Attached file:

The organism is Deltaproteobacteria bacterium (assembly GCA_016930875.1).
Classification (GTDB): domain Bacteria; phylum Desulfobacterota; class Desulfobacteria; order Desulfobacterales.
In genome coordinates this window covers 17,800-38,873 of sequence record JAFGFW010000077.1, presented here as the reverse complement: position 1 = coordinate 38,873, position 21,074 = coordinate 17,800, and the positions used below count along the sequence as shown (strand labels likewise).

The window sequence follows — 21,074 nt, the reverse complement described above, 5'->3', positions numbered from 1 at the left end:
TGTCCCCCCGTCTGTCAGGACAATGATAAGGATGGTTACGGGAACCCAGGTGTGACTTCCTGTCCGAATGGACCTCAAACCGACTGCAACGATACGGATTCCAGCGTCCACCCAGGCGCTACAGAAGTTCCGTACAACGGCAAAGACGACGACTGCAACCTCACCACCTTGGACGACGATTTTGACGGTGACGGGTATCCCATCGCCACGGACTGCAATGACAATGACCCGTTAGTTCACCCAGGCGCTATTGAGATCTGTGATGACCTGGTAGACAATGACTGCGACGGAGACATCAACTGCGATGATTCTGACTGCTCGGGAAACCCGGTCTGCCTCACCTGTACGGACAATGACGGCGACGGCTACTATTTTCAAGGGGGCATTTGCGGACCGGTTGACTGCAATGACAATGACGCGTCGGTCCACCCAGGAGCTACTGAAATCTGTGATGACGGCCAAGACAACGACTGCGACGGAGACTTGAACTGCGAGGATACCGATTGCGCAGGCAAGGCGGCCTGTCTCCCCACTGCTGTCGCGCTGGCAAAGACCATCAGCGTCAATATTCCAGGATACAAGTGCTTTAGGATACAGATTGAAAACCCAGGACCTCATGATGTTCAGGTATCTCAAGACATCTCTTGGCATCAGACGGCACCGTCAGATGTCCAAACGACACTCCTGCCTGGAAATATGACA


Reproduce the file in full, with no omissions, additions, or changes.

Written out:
The organism is Deltaproteobacteria bacterium (assembly GCA_016930875.1).
Classification (GTDB): domain Bacteria; phylum Desulfobacterota; class Desulfobacteria; order Desulfobacterales.
In genome coordinates this window covers 17,800-38,873 of sequence record JAFGFW010000077.1, presented here as the reverse complement: position 1 = coordinate 38,873, position 21,074 = coordinate 17,800, and the positions used below count along the sequence as shown (strand labels likewise).

The window sequence follows — 21,074 nt, the reverse complement described above, 5'->3', positions numbered from 1 at the left end:
TGTCCCCCCGTCTGTCAGGACAATGATAAGGATGGTTACGGGAACCCAGGTGTGACTTCCTGTCCGAATGGACCTCAAACCGACTGCAACGATACGGATTCCAGCGTCCACCCAGGCGCTACAGAAGTTCCGTACAACGGCAAAGACGACGACTGCAACCTCACCACCTTGGACGACGATTTTGACGGTGACGGGTATCCCATCGCCACGGACTGCAATGACAATGACCCGTTAGTTCACCCAGGCGCTATTGAGATCTGTGATGACCTGGTAGACAATGACTGCGACGGAGACATCAACTGCGATGATTCTGACTGCTCGGGAAACCCGGTCTGCCTCACCTGTACGGACAATGACGGCGACGGCTACTATTTTCAAGGGGGCATTTGCGGACCGGTTGACTGCAATGACAATGACGCGTCGGTCCACCCAGGAGCTACTGAAATCTGTGATGACGGCCAAGACAACGACTGCGACGGAGACTTGAACTGCGAGGATACCGATTGCGCAGGCAAGGCGGCCTGTCTCCCCACTGCTGTCGCGCTGGCAAAGACCATCAGCGTCAATATTCCAGGATACAAGTGCTTTAGGATACAGATTGAAAACCCAGGACCTCATGATGTTCAGGTATCTCAAGACATCTCTTGGCATCAGACGGCACCGTCAGATGTCCAAACGACACTCCTGCCTGGAAATATGACA